Adding Top 10 Charts to Power View Which Honor Filters

Before I get too far in the weeds, I have to recognize Rob Collie, his blog (http://www.powerpivotpro.com) and his book DAX Formulas for PowerPivot: The Excel Pro’s Guide to Mastering DAX. His book has been a great resource as I work through fun with DAX. I used information from his post on Dynamic TopN Reports via Slicers, Part 2 to solve my problem which I will describe next.  Thanks for the info Rob!

The problem I was trying to solve was creating a top 10 chart in Power View that showed the top 10 in context of what was filtered in the Power View report. If you click a pie slice in a chart, filter the top 10 at the same time. Also have it work with slicers. I was working with Power View and a couple other BI tools to see if this was possible. All tools are able to handle creating a calculation that will show the top 10 for a set of criteria, however, when the data was dynamically filtered on the page, only top 10 values that from the original measure that also worked in the filter worked.  So, now my top 10 charts would have fewer than 10 results.

I will walk through the process so you can see both ways and how I got to the eventual solution.

Both solutions use the RANKX function in Power Pivot. So let’s start their. I am using my Poll solution from the My Vote application built for Modern Apps Live. We have a Poll Response Count calculated measure:

Poll Response Count:=COUNTA([PollResponseID])

Using that as the starting measure we add the ability to get the top 10 responses by Poll. On the Poll table, which is joined to the Poll Response table by Poll ID, I added the following calculation to give rank values to the Polls.

Poll Response Rank:=RANKX(ALL(‘Poll’),[Poll Response Count])

This applies a rank value in ascending order to the Polls by Response Count.  Let’s apply this to a Power View report. In my report, I will be adding a Slicer on Category Name (all Polls belong to a Category), a bar chart with Response Count by Poll Question, a Pie Chart with Response Count by Category, and a table which shows the raw rank value for each question. Here is what that looks like:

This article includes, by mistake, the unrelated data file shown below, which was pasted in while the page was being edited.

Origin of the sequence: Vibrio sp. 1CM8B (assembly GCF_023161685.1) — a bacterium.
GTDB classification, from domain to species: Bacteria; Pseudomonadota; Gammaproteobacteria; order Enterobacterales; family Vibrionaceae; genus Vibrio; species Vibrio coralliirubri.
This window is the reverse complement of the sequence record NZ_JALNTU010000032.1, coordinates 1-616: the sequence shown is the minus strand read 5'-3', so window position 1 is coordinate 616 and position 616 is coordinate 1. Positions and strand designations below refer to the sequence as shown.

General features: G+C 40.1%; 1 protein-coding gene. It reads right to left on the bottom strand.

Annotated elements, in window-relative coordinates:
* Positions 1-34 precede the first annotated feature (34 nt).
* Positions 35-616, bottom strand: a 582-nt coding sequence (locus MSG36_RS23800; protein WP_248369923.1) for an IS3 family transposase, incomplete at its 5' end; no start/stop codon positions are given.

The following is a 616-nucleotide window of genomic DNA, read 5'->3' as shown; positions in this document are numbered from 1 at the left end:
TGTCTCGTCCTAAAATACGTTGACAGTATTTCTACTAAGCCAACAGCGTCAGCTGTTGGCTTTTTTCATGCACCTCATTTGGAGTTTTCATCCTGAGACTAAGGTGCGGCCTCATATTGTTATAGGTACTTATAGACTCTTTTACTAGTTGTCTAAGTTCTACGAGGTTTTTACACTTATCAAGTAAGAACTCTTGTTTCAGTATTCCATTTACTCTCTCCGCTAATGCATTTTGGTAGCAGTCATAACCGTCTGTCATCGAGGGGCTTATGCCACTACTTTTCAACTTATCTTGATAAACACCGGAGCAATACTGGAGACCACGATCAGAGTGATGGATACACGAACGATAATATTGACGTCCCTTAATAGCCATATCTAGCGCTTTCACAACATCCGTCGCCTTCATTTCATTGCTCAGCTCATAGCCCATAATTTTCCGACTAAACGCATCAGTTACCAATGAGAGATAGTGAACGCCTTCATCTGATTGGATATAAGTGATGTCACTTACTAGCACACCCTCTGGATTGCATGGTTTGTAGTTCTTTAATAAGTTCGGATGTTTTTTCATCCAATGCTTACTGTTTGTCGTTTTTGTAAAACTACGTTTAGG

In order to get the top responses in the bar chart we need to add Poll Response Rank to the Chart Filter (Not the view filter) for the bar chart. As you can see below, we pick the responses less than or equal to ten.

This applies the top 10 filter only to the chart which is what we want. However, when I filter by Off-Topic only two values remain in the chart. When you look at the table values ranked less than 10 overall will not be included in the chart. In some cases this is exactly the functionality you want. Here is what the filtered view looks like, only two of the 4 show up in the bar chart.

What if I wanted the slicer to also apply to the bar chart. We need to use a slightly different formula.

Poll Response Filtered Rank:=RANKX(ALLSELECTED(‘Poll’),[Poll Response Count])

By changing the chart filter to the new rank value you will see we get the filter applied based on the selections in the sheet.

How Does It Work?

The key is what I learned from Rob’s writings and samples. The ALL() function removes external context when applying a function. So ALL in this case will return the full set of Polls and then apply the RANKX function. So, it is returning the rank for all polls. ALLSELECTED() applies the RANKX function to the currently selected values. So any operation within a Power View sheet which changes the filter context, such as a slicer, will reset the Polls to only the set of Polls which have been selected and then apply the ranking.

If you do not use ALL or ALLSELECTED, the context is the row and will always return 1. Which is not helpful.

Can We Reverse the Order?

If you need to show the bottom ranking, you can add to the RANKX function. RANKX syntax:

RANKX(<table>,<expression>[,<value> [,<order>] [, <ties>]]])

Value, Order, and Ties are optional parameters. The one that matters is the Order parameter. The Order can be 0 or 1 and it defaults to 0. 0 ranks the values in descending order. To get the bottom result, you would use 1 here. The following code shows how we would rank the bottom polls.

Poll Response Filtered Rank:=RANKX(ALLSELECTED(‘Poll’),[Poll Response Count],,1)

For the optional parameters, you only need to leave a placeholder if you do not need it. Why create a separate value for reverse order? Because Power View can easily handle less than 10, but not the last 10. By making the change above and not changing our standard rank you can see that the data is now filtering for the bottom ten based on how the ranking value is assigned.

I hope this helps you create even more effective visualizations with just a bit more DAX under your belt.

DataOnWheels

Steve Hughes is a Principal Consultant at Magenic. His area of expertise is in data and business intelligence architecture on the Microsoft SQL Server platform. He was also the data architect for a SaaS company which delivered a transportation management solution for fleets across the United States. Steve has co-authored two books and delivered more than 30 presentations on SQL Server and data architecture over the past six years. He also provides insights from the field on his blog at http://dataonwheels.wordpress.com.